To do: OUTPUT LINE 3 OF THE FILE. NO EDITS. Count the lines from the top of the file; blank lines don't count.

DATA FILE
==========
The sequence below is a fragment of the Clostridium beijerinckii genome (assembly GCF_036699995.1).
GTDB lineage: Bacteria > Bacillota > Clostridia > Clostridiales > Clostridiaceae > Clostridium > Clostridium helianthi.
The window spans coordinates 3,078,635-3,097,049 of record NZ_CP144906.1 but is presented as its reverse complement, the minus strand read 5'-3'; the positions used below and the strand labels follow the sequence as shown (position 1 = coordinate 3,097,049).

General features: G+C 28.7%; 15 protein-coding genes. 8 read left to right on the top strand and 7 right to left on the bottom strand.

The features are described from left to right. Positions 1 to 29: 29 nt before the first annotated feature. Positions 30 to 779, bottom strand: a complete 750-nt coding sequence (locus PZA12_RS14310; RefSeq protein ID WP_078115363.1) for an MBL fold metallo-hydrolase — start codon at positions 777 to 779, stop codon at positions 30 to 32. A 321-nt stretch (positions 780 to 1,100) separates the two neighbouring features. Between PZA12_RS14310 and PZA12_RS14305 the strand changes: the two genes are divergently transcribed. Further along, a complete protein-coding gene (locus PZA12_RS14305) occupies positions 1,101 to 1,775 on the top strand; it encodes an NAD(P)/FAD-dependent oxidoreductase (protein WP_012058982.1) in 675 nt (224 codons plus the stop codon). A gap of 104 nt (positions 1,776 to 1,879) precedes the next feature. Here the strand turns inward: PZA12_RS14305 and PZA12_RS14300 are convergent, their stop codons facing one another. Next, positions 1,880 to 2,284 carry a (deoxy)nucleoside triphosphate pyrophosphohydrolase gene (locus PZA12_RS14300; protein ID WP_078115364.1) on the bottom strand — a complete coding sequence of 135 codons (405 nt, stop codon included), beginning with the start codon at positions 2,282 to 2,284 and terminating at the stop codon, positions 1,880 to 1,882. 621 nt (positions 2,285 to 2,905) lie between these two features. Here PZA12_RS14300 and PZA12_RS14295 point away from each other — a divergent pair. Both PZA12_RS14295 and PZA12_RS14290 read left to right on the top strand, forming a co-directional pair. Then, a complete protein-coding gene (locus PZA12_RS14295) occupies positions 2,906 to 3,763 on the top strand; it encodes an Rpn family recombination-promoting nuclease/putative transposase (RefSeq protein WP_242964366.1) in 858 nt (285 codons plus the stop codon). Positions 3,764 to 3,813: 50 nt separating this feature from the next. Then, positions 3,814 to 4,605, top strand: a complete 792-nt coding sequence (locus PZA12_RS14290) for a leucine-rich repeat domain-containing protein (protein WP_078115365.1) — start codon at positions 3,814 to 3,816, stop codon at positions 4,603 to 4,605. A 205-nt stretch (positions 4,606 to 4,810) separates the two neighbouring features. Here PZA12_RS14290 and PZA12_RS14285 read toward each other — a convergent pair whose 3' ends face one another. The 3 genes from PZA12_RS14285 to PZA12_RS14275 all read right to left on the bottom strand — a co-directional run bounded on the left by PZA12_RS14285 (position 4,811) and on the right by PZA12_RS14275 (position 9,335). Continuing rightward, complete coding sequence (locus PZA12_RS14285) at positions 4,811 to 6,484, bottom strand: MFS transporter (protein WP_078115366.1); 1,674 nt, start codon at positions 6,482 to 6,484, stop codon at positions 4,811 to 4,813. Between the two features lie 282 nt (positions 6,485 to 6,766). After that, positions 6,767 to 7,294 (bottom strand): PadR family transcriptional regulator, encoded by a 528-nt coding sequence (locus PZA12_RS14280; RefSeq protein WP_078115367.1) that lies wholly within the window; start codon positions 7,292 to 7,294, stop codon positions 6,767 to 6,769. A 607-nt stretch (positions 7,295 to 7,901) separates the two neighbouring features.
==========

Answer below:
The window spans coordinates 3,078,635-3,097,049 of record NZ_CP144906.1 but is presented as its reverse complement, the minus strand read 5'-3'; the positions used below and the strand labels follow the sequence as shown (position 1 = coordinate 3,097,049).